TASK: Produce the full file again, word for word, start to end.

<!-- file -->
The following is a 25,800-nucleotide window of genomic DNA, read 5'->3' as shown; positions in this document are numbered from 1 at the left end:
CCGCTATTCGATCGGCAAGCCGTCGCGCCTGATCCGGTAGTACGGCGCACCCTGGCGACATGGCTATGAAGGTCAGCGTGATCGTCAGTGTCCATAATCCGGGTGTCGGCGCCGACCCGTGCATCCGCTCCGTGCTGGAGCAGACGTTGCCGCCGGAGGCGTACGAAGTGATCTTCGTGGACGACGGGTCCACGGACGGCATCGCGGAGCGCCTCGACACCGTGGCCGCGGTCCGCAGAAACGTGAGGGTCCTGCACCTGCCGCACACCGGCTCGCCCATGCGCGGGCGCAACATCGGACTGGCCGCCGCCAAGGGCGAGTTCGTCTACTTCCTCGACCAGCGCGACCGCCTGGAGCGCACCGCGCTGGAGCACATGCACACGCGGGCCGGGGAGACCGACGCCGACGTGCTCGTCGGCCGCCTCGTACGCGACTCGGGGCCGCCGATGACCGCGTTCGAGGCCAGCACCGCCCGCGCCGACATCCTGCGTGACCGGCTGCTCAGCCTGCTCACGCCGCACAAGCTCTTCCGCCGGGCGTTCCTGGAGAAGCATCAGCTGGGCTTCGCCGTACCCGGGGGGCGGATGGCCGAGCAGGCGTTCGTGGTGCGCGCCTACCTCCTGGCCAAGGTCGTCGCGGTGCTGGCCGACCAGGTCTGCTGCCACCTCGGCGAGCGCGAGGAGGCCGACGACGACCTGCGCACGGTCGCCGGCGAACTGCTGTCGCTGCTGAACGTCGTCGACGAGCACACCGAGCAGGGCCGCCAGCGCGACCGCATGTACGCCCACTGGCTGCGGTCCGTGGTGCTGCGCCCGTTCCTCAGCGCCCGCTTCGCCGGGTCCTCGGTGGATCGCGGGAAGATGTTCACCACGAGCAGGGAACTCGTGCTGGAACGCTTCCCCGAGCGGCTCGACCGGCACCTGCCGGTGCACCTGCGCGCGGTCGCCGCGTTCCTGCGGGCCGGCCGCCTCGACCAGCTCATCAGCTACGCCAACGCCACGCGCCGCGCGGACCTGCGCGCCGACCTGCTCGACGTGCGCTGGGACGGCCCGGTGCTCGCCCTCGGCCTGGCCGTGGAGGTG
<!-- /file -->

The following is a 25,800-nucleotide window of genomic DNA, read 5'->3' as shown; positions in this document are numbered from 1 at the left end:
CCGCTATTCGATCGGCAAGCCGTCGCGCCTGATCCGGTAGTACGGCGCACCCTGGCGACATGGCTATGAAGGTCAGCGTGATCGTCAGTGTCCATAATCCGGGTGTCGGCGCCGACCCGTGCATCCGCTCCGTGCTGGAGCAGACGTTGCCGCCGGAGGCGTACGAAGTGATCTTCGTGGACGACGGGTCCACGGACGGCATCGCGGAGCGCCTCGACACCGTGGCCGCGGTCCGCAGAAACGTGAGGGTCCTGCACCTGCCGCACACCGGCTCGCCCATGCGCGGGCGCAACATCGGACTGGCCGCCGCCAAGGGCGAGTTCGTCTACTTCCTCGACCAGCGCGACCGCCTGGAGCGCACCGCGCTGGAGCACATGCACACGCGGGCCGGGGAGACCGACGCCGACGTGCTCGTCGGCCGCCTCGTACGCGACTCGGGGCCGCCGATGACCGCGTTCGAGGCCAGCACCGCCCGCGCCGACATCCTGCGTGACCGGCTGCTCAGCCTGCTCACGCCGCACAAGCTCTTCCGCCGGGCGTTCCTGGAGAAGCATCAGCTGGGCTTCGCCGTACCCGGGGGGCGGATGGCCGAGCAGGCGTTCGTGGTGCGCGCCTACCTCCTGGCCAAGGTCGTCGCGGTGCTGGCCGACCAGGTCTGCTGCCACCTCGGCGAGCGCGAGGAGGCCGACGACGACCTGCGCACGGTCGCCGGCGAACTGCTGTCGCTGCTGAACGTCGTCGACGAGCACACCGAGCAGGGCCGCCAGCGCGACCGCATGTACGCCCACTGGCTGCGGTCCGTGGTGCTGCGCCCGTTCCTCAGCGCCCGCTTCGCCGGGTCCTCGGTGGATCGCGGGAAGATGTTCACCACGAGCAGGGAACTCGTGCTGGAACGCTTCCCCGAGCGGCTCGACCGGCACCTGCCGGTGCACCTGCGCGCGGTCGCCGCGTTCCTGCGGGCCGGCCGCCTCGACCAGCTCATCAGCTACGCCAACGCCACGCGCCGCGCGGACCTGCGCGCCGACCTGCTCGACGTGCGCTGGGACGGCCCGGTGCTCGCCCTCGGCCTGGCCGTGGAGGTG